Blood Clot May Have Killed Visitor Found Dead in Water at Cinnamon Bay

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Several months after Finnish national Ari Roksa died while snorkeling at Cinnamon Bay, new details are emerging that may point to the cause of his death.

Upon reading a St. John Tradewinds article online regarding the VINP’s efforts to obtain her husband’s autopsy report, Ari Roksa’s wife, Heli Roksa, contacted the newspaper to share possible insight into the cause of her husband’s death.

Although Ari Roksa knew how to swim and was in perfect health, Heli Roksa recalled her husband complaining about pain in his leg following the couple’s long flight from Finland.

“We’d had a long flight, some 20 hours, from Finland, and I noticed my husband rubbing his leg a couple of times during the week,” Heli Roksa wrote in an e-mail to Tradewinds. “He also said to me that very morning that his leg was hurting. He never mentioned it later, but only four hours later he was dead.”

Ari Roksa was found around 11 a.m. on April 27, approximately 50 to 70 yards offshore at Cinnamon Bay, with his snorkel tube underwater. Those who pulled him from the water noticed a blue discoloration on his left leg in his groin and thigh area, according to Heli Roksa, who admitted the symptoms seem to point to some type of blood clot.

Deep Vein Thrombosis (DVT), a blood clot in a deep vein which generally affects the legs, can be caused by long periods of inactivity, according to www.webmd.com.

“Blood clots can form in veins when you are inactive,” according to the Web site. “For example, clots can form if you are paralyzed or bedridden or must sit while on a long flight or car trip.”

The clot can break loose and travel to vital organs, requiring immediate medical care. DVT can also cause death.

The V.I. National Park, which originally believed Ari Roksa had simply drowned, was unaware of the problems he experienced with his leg prior to his death.

“It doesn’t surprise me (VINP Chief Ranger) Mr. (Mark) Marschall didn’t know about the discomfort my husband had in his leg,” Heli Roksa wrote. “I didn’t pay any attention to it as I was there on the island for about 24 hours after my husband died. I was in shock and definitely couldn’t think clearly.”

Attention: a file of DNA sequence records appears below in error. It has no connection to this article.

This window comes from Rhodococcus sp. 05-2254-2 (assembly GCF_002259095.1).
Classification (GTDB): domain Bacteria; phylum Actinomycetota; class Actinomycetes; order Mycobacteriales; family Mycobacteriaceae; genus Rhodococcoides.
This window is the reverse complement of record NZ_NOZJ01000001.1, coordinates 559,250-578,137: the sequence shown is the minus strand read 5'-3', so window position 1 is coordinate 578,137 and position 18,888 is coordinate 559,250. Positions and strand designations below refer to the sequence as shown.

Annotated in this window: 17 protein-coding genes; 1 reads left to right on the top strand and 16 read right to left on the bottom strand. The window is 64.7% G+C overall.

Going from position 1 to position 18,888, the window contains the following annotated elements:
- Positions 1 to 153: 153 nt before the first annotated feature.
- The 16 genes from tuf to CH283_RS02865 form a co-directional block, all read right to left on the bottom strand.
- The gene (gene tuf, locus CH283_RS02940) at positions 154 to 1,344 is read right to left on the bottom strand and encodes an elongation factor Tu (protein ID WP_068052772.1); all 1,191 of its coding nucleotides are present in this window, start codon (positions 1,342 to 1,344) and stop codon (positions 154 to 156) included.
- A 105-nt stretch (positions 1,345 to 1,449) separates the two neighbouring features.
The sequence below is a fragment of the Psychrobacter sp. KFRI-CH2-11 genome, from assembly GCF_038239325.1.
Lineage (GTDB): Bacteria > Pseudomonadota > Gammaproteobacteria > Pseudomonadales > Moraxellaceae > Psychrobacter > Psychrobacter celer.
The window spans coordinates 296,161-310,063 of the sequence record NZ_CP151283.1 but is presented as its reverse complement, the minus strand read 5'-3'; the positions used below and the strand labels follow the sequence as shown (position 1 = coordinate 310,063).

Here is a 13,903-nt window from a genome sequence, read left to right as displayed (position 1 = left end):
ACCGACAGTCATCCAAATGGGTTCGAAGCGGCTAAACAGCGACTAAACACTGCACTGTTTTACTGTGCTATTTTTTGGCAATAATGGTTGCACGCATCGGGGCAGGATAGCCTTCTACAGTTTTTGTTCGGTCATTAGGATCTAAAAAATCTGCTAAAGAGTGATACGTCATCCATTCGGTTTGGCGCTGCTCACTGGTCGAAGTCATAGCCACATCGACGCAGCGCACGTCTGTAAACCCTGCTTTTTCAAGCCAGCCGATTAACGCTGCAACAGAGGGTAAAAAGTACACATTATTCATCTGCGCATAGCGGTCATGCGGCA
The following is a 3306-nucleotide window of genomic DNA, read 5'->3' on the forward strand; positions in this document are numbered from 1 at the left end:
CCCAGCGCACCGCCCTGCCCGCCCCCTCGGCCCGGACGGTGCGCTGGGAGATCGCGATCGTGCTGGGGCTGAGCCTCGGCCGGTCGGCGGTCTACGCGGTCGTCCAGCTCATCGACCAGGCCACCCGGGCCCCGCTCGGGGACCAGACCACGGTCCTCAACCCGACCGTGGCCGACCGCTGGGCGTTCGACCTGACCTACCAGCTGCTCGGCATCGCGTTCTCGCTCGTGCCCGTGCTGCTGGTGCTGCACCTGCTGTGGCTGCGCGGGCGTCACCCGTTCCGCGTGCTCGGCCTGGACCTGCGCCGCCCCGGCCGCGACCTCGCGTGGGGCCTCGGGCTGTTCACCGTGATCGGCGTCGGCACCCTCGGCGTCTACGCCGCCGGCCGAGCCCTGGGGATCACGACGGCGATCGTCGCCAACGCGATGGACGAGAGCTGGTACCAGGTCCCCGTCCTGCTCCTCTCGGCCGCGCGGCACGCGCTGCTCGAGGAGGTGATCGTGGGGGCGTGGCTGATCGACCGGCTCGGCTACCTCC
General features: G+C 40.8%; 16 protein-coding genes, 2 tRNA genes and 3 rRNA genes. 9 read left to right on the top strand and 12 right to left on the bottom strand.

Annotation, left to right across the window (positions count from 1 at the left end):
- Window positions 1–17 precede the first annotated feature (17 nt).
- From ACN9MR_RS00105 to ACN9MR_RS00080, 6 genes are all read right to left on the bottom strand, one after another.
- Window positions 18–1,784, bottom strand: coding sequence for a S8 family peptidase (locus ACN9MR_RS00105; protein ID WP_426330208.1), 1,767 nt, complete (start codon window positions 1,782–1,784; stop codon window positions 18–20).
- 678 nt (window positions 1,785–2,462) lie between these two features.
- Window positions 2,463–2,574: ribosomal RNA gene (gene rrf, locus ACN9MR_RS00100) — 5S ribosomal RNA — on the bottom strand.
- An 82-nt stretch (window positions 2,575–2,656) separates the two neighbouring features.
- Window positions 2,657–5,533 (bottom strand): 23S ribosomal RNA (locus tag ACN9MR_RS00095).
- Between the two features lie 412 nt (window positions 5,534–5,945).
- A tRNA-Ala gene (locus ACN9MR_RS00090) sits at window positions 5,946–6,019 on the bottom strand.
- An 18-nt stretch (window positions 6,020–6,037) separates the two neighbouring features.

“It took days, if not a week, for me to even remember it, and another week to realize it really may be important,” Heli Roksa added.

Marschall is still awaiting the results of Ari Roksa’s autopsy. An autopsy was done in Finland as well, and Heli Roksa is awaiting those results as well.

The most striking detail in her husband’s death was his snorkel mask, Heli Roksa explained.

“The most important fact is that he had his mask on when they found him,” she wrote. “I find it very hard to believe he got panicked, realized he was drowning and didn’t take the mask off. If he had realized he was drowning, his first reaction would have been to remove the mask and snorkel from his face to gasp for air.”

Although Heli Roksa believes a blood clot may have killed her husband, the agony of not knowing for sure continues to disturb her.

“These past three months have been like hell to me, and not knowing anything about what happened hasn’t made it any easier,” she wrote. “There are many things that have made me wonder what really happened. I definitely don’t believe he just drowned.”